UPDATED 15:54 EDT / JANUARY 24 2020


After a backlash, Google changes course on search results redesign

Google LLC said today that it will revisit a controversial recent redesign of its search engine that has been criticized as deceptive.

This month, the desktop version of Google received a new look that has made ads harder to distinguish from regular search results.

Paid and organic results are now presented in an almost identical format except for a tiny icon to the top right of each link. An organic link features the icon of the website to which it belongs, while a paid link features an icon that reads “Ad.”

The change was met with a wave of criticism on Thursday when several commentators pointed out that the near-identical appearance of organic and paid results could trick users into clicking ads they otherwise wouldn’t. Some went as far as describing the new styling as a “dark pattern.”

In a pair of tweets today, Google Search spokesperson Danny Sullivan wrote that the company has started testing alternative designs for search results. The Alphabet Inc. subsidiary plans to conduct the experiment over the coming weeks and will try out new several formatting styles in the process. Sullivan indicated that at least some of the new designs do away with the icons at the center of the recent controversy.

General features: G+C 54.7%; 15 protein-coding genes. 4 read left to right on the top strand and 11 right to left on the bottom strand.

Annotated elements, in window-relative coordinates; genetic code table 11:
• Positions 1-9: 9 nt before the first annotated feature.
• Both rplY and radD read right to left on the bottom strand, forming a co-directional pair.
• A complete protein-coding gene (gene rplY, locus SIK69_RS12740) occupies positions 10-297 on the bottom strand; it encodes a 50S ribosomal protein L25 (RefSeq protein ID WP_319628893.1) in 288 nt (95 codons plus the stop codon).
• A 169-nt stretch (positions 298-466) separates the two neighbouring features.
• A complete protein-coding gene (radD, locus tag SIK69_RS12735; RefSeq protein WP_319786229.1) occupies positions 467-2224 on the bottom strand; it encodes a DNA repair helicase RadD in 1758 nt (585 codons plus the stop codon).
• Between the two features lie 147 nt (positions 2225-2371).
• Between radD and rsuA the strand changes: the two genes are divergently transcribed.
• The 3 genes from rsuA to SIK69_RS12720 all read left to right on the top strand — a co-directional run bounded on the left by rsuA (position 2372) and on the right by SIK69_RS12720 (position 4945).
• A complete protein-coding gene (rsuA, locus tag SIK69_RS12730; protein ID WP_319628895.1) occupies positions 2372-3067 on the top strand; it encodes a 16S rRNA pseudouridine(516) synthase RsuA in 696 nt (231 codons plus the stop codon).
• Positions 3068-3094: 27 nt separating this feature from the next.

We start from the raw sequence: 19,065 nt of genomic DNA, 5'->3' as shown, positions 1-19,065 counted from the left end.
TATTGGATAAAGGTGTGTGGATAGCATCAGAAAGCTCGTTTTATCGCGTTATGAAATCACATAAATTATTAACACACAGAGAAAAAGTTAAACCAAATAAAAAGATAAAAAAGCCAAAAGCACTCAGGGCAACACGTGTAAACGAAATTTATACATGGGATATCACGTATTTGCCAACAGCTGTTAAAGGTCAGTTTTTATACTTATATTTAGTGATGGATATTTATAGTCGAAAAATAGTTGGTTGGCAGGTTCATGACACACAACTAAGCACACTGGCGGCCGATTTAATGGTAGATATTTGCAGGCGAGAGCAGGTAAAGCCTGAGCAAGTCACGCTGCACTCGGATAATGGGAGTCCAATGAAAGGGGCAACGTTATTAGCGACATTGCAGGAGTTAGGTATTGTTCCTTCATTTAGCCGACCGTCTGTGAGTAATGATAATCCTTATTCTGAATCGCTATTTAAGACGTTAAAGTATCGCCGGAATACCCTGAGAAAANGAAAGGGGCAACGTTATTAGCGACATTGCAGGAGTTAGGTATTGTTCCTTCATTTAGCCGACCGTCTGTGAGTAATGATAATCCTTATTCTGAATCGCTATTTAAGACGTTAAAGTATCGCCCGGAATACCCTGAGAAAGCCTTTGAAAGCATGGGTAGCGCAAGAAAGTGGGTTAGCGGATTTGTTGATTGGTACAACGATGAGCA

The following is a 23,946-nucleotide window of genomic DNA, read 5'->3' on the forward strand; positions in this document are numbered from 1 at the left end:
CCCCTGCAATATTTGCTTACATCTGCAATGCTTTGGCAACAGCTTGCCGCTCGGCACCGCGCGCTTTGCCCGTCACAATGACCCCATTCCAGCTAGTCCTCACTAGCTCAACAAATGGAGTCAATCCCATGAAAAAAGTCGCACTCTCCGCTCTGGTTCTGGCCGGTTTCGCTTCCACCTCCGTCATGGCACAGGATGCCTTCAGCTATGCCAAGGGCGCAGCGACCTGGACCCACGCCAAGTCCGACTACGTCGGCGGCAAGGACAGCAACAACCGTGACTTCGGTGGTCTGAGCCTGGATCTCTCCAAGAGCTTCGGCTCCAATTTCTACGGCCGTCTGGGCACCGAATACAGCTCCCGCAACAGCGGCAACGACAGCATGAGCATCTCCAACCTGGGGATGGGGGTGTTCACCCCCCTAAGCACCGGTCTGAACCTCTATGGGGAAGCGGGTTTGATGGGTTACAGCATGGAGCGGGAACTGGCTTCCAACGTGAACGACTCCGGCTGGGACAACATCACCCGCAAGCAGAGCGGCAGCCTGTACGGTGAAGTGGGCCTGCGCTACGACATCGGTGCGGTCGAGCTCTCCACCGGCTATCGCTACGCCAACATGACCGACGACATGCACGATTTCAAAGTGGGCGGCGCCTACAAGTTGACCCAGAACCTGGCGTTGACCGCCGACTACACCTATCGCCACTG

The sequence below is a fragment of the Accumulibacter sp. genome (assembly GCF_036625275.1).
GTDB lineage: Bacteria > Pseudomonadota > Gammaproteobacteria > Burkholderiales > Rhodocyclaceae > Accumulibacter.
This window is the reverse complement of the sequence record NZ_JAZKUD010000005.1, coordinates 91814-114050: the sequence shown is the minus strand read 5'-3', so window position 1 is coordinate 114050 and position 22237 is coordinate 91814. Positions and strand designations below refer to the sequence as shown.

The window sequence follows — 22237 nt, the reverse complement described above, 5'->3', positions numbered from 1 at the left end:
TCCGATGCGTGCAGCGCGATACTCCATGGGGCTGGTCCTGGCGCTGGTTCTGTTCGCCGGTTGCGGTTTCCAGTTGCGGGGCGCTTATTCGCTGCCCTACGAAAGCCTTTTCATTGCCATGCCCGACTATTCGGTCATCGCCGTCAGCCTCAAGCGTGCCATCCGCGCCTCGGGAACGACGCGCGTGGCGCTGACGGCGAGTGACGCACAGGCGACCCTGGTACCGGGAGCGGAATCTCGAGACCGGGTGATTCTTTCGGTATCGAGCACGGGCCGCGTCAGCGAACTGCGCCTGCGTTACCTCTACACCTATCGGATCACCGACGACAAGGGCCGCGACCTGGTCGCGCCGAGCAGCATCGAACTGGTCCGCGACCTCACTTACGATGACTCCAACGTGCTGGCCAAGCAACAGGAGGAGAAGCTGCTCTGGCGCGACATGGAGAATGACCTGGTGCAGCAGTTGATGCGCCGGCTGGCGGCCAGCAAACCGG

The tweets were accompanied by an official statement from Google. “While early tests for desktop were positive, we are always incorporating feedback from our users. We are experimenting with a change to the current desktop favicons, and will continue to iterate on the design over time,” the company said.

It’s worth noting that both Sullivan’s tweets and the statement only touch upon the desktop version of Google. The mobile version received the same search results redesign in May 2019, at which point at least some users started clicking more ads. Marketing trade publication Digiday cited data from NordicClick Interactive, a Minneapolis-based agency, that shows click-through rates for mobile Google ads jumped nearly 20% in some cases after the new look rolled out in May. 

Photo: Unsplash

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